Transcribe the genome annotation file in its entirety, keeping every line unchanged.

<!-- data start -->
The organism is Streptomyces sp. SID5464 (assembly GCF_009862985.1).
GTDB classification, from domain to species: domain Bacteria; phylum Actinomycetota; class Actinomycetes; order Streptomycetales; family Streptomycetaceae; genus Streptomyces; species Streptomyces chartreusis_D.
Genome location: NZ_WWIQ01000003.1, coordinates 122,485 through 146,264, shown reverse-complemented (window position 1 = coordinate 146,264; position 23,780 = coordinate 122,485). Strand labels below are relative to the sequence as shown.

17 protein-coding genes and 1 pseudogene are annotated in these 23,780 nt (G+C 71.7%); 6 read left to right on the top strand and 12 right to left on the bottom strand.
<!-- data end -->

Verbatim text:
The organism is Streptomyces sp. SID5464 (assembly GCF_009862985.1).
GTDB classification, from domain to species: domain Bacteria; phylum Actinomycetota; class Actinomycetes; order Streptomycetales; family Streptomycetaceae; genus Streptomyces; species Streptomyces chartreusis_D.
Genome location: NZ_WWIQ01000003.1, coordinates 122,485 through 146,264, shown reverse-complemented (window position 1 = coordinate 146,264; position 23,780 = coordinate 122,485). Strand labels below are relative to the sequence as shown.

17 protein-coding genes and 1 pseudogene are annotated in these 23,780 nt (G+C 71.7%); 6 read left to right on the top strand and 12 right to left on the bottom strand.